And the data suggests VR could still be trumped by Augmented Reality (AR) for some time yet.

 

Future Forecasts author Nick Richardson said: “Apple is throwing its weight behind AR, and with our data showing that over half of all teenage mobile phone owners own an iPhone, the reach of AR could surge dramatically.

 

“Children’s favourite toys are also moving into the world of mixed reality with Nickelodeon recently announcing that it will be launching a range of Paw Patrol smart toys with AR capabilities, enabling fans to interact with their favourite characters in a different format. The Transformers world has also expanded into the augmented world so we think this is going to be the big breakthrough tech for 2018.

 

“Virtual reality devices have instead been aimed, so far, at use with high end devices, but cheaper, cardboard headsets could help them reach the mainstream.”

 

The Future Forecasts report also looked at trends around kids’ use of video games, social media and voice recognition. It found that most under 12s are consuming content that’s either deemed inappropriate for them or illegal, with more than half of all 4-6 year olds using some form of social media.

 

And when it comes to the video games boys aged 10-12 boys are playing, 60% of their favourites have an age rating of at least 16+, with Call of Duty, GTA and Assassin’s Creed all having a certificate rating of 18.

 

“With Facebook recently launching a ‘safer’ space for under 13s, will 2018 be the year that both platforms and content producers both recognise the specific requirements need for this age group and develop a proposition which tweens and young teens find appealing?” Nick added. “And with increased scrutiny on social media platforms it will be interesting to see how those platforms develop their propositions especially with the impact of GDPR legislation.”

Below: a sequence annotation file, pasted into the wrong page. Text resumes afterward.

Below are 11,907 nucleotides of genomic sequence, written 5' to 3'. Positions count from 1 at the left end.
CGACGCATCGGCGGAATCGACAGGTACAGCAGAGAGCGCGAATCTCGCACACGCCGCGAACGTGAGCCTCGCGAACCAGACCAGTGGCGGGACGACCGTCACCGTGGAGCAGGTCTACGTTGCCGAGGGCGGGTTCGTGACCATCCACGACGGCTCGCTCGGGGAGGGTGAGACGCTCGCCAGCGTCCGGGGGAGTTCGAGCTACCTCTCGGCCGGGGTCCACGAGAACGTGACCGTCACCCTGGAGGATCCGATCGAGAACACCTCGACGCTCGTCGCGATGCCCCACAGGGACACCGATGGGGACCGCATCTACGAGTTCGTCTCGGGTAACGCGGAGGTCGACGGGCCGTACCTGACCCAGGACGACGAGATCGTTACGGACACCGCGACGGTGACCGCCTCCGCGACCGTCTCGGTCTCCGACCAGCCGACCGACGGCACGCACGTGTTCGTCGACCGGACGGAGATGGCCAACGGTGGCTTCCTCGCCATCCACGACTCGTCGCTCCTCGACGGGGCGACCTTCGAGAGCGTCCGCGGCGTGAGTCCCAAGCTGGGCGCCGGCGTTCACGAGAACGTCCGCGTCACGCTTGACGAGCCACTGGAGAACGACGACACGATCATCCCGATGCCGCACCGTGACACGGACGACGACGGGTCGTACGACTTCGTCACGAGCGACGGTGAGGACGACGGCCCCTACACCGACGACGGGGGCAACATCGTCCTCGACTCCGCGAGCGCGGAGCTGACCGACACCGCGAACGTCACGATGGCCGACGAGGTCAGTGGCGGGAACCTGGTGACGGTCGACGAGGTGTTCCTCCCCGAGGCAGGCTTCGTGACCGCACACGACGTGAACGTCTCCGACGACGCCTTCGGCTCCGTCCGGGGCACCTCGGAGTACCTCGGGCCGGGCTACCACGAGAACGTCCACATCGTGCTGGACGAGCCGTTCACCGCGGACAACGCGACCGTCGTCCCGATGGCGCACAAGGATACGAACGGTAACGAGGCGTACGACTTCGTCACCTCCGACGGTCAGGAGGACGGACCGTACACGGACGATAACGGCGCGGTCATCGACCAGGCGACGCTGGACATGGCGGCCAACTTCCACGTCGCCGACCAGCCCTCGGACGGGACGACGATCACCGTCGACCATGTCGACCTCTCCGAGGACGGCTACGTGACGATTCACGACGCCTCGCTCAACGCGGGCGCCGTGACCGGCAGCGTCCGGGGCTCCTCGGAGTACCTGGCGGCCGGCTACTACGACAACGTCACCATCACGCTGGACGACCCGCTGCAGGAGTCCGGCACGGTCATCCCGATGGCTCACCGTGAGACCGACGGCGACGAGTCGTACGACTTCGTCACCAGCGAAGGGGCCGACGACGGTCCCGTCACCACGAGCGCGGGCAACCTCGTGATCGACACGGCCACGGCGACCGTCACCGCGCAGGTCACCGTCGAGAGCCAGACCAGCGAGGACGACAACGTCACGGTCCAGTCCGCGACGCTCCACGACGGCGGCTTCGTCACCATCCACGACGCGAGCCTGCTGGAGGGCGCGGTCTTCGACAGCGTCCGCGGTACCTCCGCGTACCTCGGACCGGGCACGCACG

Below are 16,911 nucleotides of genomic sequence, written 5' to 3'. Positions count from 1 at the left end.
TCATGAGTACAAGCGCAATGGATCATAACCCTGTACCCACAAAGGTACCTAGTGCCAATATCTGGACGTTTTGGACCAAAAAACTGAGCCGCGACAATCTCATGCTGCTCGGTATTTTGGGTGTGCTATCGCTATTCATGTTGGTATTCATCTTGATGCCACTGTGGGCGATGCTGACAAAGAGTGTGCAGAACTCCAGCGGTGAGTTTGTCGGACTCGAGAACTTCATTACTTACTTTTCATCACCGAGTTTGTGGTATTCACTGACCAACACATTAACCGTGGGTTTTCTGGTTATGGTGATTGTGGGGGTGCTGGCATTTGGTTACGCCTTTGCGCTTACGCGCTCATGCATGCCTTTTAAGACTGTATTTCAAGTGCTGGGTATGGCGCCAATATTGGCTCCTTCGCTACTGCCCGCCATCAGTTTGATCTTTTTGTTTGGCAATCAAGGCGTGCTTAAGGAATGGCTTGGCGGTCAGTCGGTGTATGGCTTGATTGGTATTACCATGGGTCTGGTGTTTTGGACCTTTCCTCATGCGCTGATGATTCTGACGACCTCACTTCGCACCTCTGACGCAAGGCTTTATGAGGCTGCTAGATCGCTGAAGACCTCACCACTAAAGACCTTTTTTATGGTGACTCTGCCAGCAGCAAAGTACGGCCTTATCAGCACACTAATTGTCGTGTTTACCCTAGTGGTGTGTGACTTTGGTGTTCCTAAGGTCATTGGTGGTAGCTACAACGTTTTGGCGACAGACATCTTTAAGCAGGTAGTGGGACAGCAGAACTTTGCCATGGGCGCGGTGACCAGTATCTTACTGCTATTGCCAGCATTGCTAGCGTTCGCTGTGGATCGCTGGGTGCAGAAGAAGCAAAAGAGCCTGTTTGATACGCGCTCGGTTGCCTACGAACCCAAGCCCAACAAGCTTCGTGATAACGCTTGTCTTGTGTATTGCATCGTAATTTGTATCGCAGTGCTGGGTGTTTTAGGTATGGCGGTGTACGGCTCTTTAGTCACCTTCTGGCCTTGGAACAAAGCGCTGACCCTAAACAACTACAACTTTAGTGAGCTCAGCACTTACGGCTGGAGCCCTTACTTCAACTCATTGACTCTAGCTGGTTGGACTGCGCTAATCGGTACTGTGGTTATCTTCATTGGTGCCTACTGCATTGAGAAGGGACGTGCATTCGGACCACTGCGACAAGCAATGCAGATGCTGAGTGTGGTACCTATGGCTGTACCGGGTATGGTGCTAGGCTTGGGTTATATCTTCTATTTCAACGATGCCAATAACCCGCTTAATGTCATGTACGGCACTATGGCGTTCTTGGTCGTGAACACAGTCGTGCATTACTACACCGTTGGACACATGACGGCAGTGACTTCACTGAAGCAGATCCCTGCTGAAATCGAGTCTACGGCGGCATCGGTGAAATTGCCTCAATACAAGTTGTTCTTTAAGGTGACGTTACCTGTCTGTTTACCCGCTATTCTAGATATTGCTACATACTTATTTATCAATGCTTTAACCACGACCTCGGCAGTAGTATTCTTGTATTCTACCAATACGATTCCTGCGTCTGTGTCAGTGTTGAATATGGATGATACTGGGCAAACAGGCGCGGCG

The report discovered that kids are switching from typing to voice control, with almost one in four 4-6s and one in three 7-9s using the voice control function to control their tablet.

 

“We think that by 2020, 50% of all internet searches will be undertaken using voice control, with much of this growth coming from kids who find it natural to talk to Apple’s Siri or Amazon’s Alexa personal assistants.”

 

“Children aren’t just shaped by their parents, they also shape their parents’ views and behaviours,” said Applied Futurist and broadcaster, Tom Cheesewright. “Understanding how children are adopting and adapting to new technologies is hugely valuable in recognising future trends early.